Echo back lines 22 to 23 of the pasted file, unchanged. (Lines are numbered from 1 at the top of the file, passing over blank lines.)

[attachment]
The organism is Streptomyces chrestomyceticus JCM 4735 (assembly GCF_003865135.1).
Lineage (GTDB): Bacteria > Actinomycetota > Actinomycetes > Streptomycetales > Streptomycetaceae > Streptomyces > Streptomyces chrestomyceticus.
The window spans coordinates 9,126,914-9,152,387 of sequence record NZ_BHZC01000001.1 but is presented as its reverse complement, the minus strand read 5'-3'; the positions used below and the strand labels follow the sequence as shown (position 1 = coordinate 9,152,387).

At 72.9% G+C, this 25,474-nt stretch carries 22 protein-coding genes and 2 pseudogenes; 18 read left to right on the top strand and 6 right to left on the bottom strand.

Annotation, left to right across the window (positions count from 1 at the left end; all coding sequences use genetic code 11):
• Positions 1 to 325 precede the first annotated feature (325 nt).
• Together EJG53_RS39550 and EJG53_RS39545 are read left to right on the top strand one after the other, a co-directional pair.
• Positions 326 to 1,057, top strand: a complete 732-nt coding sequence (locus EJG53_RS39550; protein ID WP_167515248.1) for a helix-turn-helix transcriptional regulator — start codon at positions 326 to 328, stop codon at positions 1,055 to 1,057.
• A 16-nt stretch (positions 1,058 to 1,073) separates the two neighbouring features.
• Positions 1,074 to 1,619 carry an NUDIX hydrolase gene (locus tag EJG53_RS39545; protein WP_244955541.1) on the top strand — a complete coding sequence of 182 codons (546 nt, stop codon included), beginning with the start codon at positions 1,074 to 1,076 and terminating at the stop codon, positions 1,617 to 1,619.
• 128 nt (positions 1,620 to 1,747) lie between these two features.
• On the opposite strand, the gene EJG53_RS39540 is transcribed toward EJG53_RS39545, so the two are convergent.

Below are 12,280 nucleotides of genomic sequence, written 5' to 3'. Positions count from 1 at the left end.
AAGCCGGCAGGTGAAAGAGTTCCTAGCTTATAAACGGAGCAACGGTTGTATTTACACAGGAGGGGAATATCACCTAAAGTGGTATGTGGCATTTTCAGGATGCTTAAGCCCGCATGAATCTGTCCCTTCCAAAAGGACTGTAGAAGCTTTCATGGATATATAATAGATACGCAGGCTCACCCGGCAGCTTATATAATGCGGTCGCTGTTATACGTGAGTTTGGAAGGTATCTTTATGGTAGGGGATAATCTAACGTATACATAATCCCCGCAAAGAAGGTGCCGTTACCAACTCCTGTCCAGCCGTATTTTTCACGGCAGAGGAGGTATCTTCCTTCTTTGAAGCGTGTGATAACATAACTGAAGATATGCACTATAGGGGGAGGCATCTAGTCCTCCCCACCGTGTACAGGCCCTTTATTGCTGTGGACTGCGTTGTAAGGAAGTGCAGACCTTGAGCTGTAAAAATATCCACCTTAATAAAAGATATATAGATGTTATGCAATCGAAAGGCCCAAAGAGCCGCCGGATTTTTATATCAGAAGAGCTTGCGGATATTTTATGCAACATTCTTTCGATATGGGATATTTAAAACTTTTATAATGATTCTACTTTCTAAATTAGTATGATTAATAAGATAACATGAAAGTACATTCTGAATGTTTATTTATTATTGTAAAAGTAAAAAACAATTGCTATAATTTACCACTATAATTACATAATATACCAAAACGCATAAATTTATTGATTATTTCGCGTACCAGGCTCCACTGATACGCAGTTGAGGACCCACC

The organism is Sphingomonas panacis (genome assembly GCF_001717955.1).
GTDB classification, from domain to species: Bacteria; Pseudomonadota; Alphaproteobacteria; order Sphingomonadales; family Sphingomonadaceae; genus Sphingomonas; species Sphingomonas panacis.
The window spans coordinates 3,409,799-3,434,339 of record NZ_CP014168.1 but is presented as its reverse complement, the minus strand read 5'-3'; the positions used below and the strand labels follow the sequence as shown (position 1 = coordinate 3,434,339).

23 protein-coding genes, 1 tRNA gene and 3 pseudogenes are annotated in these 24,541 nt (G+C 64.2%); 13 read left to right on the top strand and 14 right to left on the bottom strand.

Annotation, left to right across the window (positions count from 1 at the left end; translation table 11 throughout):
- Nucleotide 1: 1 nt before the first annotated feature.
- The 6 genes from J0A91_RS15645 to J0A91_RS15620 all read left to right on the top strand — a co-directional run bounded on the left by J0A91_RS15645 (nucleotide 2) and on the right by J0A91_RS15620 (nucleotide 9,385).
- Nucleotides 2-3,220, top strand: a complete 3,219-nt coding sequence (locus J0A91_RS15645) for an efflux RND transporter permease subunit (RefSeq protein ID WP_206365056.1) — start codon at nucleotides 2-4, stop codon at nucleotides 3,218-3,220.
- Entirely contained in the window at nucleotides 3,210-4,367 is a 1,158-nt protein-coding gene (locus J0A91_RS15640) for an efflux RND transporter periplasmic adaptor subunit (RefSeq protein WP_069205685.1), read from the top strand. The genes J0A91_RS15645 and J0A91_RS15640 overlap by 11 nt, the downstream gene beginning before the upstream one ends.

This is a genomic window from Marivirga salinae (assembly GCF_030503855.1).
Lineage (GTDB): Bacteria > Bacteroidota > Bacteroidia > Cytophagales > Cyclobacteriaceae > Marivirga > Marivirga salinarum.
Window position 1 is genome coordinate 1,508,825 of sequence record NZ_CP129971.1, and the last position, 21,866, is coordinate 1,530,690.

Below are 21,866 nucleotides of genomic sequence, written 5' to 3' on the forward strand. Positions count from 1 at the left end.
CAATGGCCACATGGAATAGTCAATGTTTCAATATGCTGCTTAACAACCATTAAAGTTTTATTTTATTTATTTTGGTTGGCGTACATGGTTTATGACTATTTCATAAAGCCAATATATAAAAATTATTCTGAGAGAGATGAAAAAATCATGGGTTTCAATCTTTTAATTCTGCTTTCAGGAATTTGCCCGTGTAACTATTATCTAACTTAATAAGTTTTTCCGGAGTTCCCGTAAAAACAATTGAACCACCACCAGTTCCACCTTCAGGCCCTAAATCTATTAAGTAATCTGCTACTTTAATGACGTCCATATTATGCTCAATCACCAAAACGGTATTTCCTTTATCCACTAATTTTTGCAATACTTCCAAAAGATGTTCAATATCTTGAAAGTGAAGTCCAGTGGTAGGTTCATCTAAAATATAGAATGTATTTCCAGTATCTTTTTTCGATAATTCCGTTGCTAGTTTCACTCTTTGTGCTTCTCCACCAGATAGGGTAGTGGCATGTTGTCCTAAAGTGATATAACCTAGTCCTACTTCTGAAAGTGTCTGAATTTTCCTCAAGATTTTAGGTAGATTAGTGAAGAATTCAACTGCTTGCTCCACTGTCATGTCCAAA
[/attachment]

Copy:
- Nucleotides 2-3,220, top strand: a complete 3,219-nt coding sequence (locus J0A91_RS15645) for an efflux RND transporter permease subunit (RefSeq protein ID WP_206365056.1) — start codon at nucleotides 2-4, stop codon at nucleotides 3,218-3,220.
- Entirely contained in the window at nucleotides 3,210-4,367 is a 1,158-nt protein-coding gene (locus J0A91_RS15640) for an efflux RND transporter periplasmic adaptor subunit (RefSeq protein WP_069205685.1), read from the top strand. The genes J0A91_RS15645 and J0A91_RS15640 overlap by 11 nt, the downstream gene beginning before the upstream one ends.